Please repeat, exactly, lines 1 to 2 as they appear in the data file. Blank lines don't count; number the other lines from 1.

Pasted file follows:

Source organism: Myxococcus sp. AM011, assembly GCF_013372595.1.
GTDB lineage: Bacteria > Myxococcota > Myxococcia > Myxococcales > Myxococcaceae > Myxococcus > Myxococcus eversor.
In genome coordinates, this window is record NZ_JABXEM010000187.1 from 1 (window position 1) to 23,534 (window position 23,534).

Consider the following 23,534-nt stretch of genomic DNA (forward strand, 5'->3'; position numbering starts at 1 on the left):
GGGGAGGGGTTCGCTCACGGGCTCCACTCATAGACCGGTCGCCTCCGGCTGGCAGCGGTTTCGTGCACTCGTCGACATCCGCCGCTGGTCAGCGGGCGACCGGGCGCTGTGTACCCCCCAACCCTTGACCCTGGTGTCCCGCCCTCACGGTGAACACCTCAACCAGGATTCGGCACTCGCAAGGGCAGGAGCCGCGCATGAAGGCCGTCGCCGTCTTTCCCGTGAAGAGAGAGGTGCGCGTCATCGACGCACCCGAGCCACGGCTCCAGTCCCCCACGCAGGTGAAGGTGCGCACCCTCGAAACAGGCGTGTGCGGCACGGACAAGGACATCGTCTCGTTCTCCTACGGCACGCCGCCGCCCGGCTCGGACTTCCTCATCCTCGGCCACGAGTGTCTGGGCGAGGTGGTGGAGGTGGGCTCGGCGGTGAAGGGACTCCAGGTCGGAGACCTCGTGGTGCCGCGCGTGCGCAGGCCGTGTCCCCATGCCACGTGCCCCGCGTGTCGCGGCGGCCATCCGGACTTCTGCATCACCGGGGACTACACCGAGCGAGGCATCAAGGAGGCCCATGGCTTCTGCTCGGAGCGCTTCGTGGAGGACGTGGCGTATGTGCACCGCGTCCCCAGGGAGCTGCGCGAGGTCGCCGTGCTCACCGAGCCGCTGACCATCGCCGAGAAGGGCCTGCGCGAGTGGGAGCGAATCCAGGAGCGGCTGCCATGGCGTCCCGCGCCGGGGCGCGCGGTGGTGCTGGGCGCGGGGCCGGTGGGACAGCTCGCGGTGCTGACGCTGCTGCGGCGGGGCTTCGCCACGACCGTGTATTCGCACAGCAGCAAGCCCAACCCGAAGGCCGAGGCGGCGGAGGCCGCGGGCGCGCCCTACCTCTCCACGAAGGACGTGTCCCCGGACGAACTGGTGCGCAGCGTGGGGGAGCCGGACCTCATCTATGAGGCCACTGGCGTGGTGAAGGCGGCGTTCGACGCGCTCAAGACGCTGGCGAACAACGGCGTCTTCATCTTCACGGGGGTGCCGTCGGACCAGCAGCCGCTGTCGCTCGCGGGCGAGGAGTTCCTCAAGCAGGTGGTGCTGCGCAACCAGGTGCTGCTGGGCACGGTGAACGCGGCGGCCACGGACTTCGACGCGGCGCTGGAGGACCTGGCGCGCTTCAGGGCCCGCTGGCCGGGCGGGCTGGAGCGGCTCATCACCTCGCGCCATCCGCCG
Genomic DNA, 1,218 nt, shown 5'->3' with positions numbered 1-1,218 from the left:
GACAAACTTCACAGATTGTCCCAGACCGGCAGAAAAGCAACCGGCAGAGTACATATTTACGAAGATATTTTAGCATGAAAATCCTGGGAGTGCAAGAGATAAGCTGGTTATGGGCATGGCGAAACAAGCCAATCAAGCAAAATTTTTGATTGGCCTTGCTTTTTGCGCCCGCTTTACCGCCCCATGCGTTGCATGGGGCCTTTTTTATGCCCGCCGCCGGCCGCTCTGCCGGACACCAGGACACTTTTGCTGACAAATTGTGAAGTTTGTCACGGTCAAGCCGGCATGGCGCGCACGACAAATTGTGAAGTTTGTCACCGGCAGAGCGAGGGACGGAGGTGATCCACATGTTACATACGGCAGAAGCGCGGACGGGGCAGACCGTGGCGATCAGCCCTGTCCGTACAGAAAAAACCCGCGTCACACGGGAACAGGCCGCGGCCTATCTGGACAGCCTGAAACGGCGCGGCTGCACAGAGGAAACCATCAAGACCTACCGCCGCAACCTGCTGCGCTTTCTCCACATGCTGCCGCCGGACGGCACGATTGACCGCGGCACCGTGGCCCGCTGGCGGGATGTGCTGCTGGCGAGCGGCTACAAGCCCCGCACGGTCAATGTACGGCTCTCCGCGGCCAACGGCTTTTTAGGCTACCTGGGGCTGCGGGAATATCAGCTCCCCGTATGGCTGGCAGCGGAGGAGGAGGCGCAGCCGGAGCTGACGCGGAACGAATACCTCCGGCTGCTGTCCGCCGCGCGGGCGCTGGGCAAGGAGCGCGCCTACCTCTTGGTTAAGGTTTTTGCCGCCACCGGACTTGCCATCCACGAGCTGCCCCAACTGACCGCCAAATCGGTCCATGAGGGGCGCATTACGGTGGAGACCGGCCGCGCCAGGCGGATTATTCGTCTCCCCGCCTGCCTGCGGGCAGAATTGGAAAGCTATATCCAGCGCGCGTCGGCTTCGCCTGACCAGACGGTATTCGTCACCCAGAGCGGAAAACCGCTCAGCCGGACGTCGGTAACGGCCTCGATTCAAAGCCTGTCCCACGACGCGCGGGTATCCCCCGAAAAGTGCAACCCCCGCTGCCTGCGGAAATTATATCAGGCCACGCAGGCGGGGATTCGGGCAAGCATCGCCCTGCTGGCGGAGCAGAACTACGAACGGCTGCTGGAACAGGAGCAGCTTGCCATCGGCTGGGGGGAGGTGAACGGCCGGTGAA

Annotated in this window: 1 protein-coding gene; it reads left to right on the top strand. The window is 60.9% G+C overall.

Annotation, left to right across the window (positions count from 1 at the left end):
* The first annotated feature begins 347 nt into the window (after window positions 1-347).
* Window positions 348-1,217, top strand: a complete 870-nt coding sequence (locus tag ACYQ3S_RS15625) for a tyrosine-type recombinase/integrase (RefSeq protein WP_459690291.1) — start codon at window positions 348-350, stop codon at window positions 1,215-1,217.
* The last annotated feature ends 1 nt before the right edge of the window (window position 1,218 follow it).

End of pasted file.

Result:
Source organism: Myxococcus sp. AM011, assembly GCF_013372595.1.
GTDB lineage: Bacteria > Myxococcota > Myxococcia > Myxococcales > Myxococcaceae > Myxococcus > Myxococcus eversor.